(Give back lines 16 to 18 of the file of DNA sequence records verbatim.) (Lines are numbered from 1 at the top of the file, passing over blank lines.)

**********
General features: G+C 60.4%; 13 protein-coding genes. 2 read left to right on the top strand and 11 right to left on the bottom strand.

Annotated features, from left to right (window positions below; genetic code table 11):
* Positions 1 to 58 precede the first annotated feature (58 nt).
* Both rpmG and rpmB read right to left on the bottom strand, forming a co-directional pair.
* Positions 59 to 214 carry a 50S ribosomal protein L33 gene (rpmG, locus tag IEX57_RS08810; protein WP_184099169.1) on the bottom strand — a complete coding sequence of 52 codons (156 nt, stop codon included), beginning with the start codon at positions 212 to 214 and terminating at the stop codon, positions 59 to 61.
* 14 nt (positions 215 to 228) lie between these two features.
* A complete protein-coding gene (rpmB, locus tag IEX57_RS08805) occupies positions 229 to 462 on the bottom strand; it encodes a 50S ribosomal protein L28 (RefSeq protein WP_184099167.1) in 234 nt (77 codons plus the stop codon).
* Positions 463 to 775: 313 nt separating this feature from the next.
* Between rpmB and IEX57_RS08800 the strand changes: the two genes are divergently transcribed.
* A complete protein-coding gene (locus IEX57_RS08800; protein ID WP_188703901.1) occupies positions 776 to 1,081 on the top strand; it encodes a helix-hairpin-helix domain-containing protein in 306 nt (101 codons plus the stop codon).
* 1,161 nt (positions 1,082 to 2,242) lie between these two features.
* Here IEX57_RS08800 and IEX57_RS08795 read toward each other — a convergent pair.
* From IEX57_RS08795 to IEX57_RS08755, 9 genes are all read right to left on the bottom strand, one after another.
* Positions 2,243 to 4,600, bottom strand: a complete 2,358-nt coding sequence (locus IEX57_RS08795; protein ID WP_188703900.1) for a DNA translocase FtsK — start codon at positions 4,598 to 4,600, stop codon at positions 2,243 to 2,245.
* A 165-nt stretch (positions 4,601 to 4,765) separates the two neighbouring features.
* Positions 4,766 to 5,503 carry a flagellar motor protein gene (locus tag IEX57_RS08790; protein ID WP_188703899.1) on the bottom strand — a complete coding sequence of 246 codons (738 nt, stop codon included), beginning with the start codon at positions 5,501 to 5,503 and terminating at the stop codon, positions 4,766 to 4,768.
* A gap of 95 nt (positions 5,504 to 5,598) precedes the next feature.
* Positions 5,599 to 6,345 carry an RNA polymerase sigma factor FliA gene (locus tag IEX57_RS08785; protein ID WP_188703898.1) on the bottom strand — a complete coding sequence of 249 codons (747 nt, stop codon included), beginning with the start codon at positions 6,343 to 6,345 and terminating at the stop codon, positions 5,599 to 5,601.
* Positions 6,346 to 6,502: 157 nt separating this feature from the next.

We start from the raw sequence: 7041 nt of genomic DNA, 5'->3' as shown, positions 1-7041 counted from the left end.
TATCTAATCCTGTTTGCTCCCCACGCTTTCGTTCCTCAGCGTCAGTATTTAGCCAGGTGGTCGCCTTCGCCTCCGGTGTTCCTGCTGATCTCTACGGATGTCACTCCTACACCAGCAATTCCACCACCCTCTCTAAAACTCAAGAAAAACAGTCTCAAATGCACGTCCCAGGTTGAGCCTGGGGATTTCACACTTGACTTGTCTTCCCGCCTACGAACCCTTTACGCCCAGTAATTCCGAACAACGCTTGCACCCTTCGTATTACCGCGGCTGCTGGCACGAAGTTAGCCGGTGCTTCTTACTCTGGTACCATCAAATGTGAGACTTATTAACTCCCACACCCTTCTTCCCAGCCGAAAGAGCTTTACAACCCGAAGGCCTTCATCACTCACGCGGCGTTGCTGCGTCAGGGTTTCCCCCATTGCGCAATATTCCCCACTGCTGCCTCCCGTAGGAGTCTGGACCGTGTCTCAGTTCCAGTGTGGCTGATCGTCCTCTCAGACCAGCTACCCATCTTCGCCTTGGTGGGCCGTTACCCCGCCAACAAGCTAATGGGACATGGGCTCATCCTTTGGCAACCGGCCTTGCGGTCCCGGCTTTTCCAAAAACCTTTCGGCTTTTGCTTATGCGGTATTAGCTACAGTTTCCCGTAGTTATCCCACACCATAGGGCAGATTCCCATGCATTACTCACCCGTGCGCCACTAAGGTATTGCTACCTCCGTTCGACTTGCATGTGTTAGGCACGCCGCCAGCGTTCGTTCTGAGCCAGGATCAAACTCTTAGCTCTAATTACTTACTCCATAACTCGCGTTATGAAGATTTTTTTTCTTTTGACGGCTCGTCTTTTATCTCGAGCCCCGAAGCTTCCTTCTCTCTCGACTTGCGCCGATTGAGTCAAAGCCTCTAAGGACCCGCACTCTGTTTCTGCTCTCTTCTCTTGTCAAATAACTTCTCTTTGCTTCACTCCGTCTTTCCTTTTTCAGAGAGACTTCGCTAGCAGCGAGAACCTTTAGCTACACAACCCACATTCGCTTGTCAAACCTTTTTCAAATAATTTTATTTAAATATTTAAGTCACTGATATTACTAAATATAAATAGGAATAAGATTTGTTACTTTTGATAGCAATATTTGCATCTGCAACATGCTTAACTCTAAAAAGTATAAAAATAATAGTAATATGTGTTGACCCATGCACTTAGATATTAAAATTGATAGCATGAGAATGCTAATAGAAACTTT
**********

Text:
* Positions 4,766 to 5,503 carry a flagellar motor protein gene (locus tag IEX57_RS08790; protein ID WP_188703899.1) on the bottom strand — a complete coding sequence of 246 codons (738 nt, stop codon included), beginning with the start codon at positions 5,501 to 5,503 and terminating at the stop codon, positions 4,766 to 4,768.
* A gap of 95 nt (positions 5,504 to 5,598) precedes the next feature.
* Positions 5,599 to 6,345 carry an RNA polymerase sigma factor FliA gene (locus tag IEX57_RS08785; protein ID WP_188703898.1) on the bottom strand — a complete coding sequence of 249 codons (747 nt, stop codon included), beginning with the start codon at positions 6,343 to 6,345 and terminating at the stop codon, positions 5,599 to 5,601.